PerspectiveHypothesis

Are noncommunicable diseases communicable?

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Science  17 Jan 2020:
Vol. 367, Issue 6475, pp. 250-251
DOI: 10.1126/science.aaz3834

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Summary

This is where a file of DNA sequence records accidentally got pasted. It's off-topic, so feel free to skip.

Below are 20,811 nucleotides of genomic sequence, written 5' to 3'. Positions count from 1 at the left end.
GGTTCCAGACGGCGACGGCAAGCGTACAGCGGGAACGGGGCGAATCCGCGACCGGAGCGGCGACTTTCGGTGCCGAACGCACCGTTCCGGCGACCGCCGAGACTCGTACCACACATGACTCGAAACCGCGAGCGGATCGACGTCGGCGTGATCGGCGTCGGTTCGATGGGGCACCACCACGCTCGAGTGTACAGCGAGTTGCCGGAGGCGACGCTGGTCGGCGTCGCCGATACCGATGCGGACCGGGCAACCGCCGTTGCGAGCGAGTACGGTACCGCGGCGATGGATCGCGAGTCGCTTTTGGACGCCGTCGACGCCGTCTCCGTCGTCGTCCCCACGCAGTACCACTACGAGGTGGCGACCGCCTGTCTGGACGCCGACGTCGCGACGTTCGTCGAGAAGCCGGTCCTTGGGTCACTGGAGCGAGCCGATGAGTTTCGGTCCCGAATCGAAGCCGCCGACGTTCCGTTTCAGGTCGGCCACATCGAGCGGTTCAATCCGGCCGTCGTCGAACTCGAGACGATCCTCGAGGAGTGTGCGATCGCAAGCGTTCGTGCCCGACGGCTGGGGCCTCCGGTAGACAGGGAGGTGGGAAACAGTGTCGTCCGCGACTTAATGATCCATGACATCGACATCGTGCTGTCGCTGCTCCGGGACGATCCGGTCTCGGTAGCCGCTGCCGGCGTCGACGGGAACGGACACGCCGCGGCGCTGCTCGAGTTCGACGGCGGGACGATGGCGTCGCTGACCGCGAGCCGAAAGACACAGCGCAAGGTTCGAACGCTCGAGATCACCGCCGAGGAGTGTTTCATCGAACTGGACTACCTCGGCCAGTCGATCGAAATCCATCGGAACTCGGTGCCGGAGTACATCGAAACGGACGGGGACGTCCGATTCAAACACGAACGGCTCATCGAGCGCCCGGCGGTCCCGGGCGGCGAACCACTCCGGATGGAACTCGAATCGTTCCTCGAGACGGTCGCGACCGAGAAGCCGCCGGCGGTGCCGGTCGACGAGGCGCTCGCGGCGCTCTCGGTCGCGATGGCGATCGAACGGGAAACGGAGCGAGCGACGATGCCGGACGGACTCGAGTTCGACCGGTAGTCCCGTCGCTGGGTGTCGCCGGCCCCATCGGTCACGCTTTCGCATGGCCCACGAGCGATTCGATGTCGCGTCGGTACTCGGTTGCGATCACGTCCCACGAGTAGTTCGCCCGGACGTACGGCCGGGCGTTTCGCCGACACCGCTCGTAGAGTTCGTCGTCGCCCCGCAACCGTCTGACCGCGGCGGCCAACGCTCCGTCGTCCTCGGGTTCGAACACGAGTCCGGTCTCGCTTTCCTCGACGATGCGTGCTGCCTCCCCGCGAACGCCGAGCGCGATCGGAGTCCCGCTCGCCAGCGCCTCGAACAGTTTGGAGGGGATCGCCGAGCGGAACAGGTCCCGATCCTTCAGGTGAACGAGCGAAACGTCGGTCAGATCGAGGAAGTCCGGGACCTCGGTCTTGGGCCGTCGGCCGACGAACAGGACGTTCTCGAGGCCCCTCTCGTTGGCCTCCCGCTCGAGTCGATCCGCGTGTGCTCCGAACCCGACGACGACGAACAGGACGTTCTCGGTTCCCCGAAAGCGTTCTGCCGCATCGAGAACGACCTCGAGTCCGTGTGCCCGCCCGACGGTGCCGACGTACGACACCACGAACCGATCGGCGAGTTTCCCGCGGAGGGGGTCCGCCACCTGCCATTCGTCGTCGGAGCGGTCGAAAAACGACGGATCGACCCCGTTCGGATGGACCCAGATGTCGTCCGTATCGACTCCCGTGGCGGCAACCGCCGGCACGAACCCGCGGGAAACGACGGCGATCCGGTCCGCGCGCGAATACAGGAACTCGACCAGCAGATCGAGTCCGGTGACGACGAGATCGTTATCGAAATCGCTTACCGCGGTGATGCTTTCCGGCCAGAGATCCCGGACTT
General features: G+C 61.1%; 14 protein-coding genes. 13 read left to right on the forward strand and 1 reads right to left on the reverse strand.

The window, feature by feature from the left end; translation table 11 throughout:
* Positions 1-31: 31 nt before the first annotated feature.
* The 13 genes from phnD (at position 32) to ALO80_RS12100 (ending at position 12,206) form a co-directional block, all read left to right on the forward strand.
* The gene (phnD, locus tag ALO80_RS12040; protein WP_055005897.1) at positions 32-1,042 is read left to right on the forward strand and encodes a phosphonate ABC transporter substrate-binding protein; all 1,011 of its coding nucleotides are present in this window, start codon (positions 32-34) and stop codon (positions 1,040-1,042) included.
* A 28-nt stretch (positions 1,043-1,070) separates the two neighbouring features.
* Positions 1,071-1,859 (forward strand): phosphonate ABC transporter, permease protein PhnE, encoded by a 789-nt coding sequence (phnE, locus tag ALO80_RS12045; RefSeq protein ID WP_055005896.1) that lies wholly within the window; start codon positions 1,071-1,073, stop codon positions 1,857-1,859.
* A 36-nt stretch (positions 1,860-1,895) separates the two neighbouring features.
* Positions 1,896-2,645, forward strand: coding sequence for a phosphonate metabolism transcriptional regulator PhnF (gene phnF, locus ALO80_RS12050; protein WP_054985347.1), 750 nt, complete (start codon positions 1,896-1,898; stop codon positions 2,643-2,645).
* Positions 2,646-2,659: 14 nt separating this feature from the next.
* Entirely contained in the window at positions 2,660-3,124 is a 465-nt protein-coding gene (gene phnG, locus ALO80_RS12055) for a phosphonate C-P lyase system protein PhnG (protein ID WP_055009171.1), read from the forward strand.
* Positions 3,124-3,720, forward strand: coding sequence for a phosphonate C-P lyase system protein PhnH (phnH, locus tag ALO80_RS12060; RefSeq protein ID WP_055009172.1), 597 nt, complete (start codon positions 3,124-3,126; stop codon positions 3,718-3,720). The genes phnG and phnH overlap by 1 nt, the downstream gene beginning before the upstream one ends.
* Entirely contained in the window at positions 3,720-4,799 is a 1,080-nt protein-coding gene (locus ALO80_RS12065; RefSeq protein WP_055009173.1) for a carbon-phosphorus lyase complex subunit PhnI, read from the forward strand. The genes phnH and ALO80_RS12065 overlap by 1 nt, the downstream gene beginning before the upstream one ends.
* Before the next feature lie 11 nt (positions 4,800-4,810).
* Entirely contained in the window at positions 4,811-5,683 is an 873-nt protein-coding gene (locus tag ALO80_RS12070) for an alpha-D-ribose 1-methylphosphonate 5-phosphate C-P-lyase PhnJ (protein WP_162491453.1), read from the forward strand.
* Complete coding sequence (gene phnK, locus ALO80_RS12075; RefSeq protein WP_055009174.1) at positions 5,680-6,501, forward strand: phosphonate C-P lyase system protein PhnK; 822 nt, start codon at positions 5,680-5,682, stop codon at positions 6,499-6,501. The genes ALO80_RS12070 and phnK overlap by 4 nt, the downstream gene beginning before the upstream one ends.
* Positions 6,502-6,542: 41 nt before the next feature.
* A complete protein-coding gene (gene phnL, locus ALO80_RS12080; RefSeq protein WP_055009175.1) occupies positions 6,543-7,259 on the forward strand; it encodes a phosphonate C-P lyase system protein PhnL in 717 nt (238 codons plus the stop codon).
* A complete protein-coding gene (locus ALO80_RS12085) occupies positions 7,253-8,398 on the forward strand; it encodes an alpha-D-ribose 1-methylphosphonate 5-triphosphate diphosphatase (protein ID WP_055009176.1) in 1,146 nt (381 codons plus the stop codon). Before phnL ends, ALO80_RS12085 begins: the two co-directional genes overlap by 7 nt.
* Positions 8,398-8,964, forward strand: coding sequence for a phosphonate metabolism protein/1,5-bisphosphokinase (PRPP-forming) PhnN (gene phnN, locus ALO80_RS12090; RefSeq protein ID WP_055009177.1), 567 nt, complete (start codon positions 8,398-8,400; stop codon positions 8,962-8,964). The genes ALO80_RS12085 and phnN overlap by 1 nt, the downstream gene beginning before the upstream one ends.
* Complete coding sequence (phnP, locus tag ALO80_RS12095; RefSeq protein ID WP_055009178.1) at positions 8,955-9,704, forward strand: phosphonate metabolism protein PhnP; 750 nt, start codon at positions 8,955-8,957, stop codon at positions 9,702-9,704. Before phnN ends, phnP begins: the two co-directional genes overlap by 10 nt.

The past century has seen a profound decrease in mortality rates across the world, accompanied by a marked shift from communicable diseases (caused by infectious microbes) to noncommunicable diseases (NCDs) such as cardiovascular diseases, cancer, and respiratory diseases. NCDs—defined as diseases that are not transmissible directly from one person to another—account for more than 70% (41 million) of all deaths globally (1). The definition of NCDs rules out microbial involvement and instead focuses on genetic, environmental, and lifestyle factors. Data increasingly show that the microbiota is dysbiotic (altered) in individuals with various NCDs. In animal models of NCDs, transplantation of dysbiotic microbiota into healthy animals results in disease, and microbiota composition is shaped by close contact with others. Therefore, we propose that some NCDs could have a microbial component and, if so, might be communicable via the microbiota.

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